A Business Perspective on Employment Laws


by Frank J. Godfrey III 

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Let’s be honest: employment laws and regulations often intimidate business owners. This is an understandable response. Most business owners spend their days trying to serve their customers and keep their businesses on a successful track. It often seems there is not enough time in the day to accomplish those daily goals, so the last thing business owners want to think of are laws and regulations that appear to add another obstacle to achieving success.

Let’s consider an alternative perspective. What if business owners could use employment laws and regulations as additional tools to achieve success, rather than being intimidated?

The Americans with Disabilities Act (“ADA”) provides a good example of this. The ADA includes an obligation for business owners to consider and discuss potential accommodations to allow an employee with a disability to continue working and contributing to business success. This discussion is referred to as an interactive process. The conversation should be candid and honest, and in most cases will quickly identify whether a reasonable accommodations is necessary and possible.

For example, during the discussion, the business owner may learn that the employee has an illness that qualifies as an ADA covered condition. That condition may require regular visits to the employee’s medical provider that can be addressed through a simple scheduling change. Or they may discover that an employee has a covered condition that justifies additional meal or rest breaks. Providing these additional breaks may be simple adjustments that allow an otherwise productive employee to continue working.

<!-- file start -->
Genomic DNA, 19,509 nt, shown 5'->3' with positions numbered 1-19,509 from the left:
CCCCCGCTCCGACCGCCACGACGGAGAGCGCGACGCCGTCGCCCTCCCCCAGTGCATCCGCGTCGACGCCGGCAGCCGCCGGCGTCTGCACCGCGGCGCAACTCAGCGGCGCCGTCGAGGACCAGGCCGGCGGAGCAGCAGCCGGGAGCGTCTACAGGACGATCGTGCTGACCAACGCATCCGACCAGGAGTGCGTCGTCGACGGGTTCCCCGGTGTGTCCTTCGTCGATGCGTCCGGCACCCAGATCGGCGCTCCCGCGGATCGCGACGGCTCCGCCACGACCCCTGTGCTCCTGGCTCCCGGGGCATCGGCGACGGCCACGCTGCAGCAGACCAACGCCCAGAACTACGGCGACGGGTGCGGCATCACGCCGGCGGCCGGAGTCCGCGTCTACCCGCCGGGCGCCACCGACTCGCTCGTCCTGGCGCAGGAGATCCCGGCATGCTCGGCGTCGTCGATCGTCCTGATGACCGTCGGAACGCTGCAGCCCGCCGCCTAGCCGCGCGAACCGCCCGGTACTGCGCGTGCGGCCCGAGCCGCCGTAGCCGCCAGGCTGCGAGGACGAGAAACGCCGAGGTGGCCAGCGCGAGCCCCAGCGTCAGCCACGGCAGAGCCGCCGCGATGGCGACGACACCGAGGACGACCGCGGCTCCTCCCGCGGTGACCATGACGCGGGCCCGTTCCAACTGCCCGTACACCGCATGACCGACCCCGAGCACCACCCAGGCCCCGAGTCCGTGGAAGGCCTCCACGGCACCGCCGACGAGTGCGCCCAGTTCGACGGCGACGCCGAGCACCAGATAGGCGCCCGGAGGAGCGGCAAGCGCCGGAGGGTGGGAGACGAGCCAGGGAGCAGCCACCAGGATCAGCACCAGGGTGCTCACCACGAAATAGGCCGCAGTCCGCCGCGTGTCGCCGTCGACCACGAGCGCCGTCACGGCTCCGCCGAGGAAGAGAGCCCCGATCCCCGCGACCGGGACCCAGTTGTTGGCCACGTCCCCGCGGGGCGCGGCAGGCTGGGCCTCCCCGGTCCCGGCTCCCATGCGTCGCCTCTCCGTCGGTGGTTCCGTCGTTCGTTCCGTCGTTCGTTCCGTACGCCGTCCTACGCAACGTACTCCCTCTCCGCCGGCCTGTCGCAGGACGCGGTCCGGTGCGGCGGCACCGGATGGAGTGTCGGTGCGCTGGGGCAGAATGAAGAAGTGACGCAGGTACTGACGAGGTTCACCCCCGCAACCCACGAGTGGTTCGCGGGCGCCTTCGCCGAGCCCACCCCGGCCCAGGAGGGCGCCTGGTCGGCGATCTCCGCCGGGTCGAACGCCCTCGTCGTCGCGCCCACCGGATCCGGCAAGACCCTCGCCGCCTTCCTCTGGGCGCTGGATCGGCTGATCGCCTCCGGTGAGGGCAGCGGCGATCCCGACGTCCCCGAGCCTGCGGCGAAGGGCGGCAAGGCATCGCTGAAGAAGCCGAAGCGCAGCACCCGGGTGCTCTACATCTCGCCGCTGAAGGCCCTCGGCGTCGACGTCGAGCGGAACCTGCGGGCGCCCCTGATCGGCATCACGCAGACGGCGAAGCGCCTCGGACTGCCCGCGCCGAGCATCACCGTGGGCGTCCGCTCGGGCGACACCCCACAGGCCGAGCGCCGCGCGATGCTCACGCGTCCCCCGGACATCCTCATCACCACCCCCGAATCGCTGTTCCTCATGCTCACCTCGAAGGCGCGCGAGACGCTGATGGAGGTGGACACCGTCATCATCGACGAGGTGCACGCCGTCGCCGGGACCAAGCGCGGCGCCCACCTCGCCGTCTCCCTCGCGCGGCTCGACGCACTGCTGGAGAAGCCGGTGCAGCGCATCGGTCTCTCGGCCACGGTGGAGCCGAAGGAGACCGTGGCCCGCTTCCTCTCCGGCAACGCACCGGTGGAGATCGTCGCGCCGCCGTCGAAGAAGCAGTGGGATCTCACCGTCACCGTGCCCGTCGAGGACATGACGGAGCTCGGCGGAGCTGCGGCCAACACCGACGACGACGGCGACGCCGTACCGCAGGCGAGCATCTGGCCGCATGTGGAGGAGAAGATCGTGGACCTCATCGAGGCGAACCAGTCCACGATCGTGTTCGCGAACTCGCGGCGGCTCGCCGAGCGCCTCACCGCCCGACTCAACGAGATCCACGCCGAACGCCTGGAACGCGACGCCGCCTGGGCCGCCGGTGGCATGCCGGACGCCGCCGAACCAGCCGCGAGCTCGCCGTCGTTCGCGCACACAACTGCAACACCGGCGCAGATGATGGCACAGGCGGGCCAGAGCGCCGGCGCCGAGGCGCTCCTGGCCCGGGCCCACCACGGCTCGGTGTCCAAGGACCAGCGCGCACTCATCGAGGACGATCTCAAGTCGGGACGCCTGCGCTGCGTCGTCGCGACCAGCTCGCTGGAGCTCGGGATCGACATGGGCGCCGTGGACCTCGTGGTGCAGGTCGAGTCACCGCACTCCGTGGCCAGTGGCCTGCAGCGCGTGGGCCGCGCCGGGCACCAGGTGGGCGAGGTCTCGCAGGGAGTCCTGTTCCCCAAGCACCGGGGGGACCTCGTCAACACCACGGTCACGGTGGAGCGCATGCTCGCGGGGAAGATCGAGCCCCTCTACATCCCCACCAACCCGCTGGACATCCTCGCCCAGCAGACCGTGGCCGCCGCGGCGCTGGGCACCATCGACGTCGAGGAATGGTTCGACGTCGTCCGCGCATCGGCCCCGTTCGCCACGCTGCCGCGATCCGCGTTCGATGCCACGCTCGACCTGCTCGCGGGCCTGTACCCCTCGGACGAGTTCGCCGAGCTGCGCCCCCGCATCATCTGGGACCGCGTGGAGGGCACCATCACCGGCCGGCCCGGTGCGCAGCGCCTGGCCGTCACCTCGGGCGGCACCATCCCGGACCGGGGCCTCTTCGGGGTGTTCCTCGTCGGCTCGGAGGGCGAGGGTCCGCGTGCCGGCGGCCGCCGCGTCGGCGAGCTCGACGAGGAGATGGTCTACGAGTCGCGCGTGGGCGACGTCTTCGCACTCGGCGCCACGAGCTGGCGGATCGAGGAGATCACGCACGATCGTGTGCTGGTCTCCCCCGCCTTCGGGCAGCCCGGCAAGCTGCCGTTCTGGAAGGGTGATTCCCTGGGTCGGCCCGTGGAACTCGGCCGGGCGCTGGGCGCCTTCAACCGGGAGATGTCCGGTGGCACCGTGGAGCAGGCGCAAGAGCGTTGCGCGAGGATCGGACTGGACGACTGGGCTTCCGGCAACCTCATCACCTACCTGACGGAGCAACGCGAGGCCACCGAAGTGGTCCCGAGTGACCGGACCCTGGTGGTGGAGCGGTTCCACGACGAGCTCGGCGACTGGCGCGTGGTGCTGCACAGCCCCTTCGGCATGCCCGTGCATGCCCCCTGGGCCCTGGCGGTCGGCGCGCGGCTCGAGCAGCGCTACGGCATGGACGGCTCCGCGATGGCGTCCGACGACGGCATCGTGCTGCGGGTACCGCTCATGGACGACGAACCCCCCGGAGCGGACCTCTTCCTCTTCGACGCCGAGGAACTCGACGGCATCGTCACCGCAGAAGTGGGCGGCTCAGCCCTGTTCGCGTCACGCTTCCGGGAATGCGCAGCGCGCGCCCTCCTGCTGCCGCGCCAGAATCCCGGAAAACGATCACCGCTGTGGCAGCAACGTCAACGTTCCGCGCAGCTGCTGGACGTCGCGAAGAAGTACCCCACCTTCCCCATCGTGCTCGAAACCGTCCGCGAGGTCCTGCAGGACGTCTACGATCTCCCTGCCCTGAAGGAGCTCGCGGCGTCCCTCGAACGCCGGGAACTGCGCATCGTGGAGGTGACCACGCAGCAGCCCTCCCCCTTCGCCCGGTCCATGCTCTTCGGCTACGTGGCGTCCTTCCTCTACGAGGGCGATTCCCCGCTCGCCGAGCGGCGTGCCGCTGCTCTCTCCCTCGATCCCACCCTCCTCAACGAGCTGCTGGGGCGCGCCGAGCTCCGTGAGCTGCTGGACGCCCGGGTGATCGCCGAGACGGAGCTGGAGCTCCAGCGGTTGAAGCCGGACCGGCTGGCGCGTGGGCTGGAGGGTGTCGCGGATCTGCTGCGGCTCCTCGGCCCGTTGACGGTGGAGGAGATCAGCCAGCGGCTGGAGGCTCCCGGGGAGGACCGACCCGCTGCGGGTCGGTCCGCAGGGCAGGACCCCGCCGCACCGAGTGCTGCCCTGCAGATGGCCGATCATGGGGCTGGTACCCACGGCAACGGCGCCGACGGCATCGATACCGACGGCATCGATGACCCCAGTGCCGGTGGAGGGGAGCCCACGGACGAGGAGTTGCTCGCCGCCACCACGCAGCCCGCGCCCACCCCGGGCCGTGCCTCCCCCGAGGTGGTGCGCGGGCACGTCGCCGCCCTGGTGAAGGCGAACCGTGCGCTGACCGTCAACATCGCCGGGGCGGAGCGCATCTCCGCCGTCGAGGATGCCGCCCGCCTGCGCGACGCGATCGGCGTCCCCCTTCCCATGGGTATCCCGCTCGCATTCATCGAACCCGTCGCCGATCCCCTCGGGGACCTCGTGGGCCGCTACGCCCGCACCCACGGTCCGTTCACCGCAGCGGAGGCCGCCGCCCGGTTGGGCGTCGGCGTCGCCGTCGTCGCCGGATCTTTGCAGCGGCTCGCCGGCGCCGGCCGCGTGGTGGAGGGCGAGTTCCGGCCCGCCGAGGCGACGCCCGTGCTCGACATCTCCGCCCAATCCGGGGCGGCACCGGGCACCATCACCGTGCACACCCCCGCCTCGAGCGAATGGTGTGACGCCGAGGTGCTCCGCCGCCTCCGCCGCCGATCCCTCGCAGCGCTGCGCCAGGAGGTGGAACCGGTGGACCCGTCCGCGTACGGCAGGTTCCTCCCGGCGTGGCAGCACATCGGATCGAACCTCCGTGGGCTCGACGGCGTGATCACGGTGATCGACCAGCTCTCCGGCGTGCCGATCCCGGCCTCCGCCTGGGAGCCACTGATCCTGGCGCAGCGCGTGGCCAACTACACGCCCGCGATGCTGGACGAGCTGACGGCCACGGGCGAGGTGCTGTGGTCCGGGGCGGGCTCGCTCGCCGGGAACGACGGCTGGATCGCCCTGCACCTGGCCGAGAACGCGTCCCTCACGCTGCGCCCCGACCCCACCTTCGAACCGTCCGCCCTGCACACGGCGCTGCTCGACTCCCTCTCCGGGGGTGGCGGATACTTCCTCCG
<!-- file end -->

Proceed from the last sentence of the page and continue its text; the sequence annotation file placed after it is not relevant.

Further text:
When it comes to the ADA and an employee’s request for a reasonable accommodation, there are simple steps business owners can take now to prepare for and effectively manage their way through a future interactive process:

  1. Review your handbook and confirm you have a disability accommodation policy that explains the interactive process and obligations of the business owner and employee.
  2. Make sure your managers and supervisors understand the disability accommodation policy and legal obligations the company must follow.
  3. Make sure the interactive process is a positive, collaborative discussion focused on the particular employee’s requested accommodation. Keep in mind, each employee requesting a reasonable accommodation will present their own unique facts and circumstances. Avoid taking a “one size fits all” approach.
  4. Document the interactive process and all discussions and actions taken with regard to the employee’s requested accommodation.
  5. Follow up with the employee who is provided a reasonable accommodation to ensure the accommodation provided is working for the employee and employer. Also keep in mind, the employee’s covered condition may change over time, necessitating additional reasonable accommodations.
  6. Contact your attorney as soon as an employee requests an accommodation or you believe an employee has a medical condition that prohibits them from performing their duties. Your attorney can advise you on all related issues including confidentiality obligations, documentation matters and what you can and cannot ask your employee during the interactive process.

Of course, business owners may encounter accommodation requests that cannot be met for various reasons. While the requesting employee will probably not be happy with that result, it is more likely than not they will appreciate the business owner having the discussion and attempting to work with them through a difficult issue. Employees who believe they were treated fairly by their employers are far less likely to file lawsuits. And other employees will appreciate that the business owner cares enough to work through these types of difficult issues with their workers. This is an added benefit that can help business owners continue on their path to success.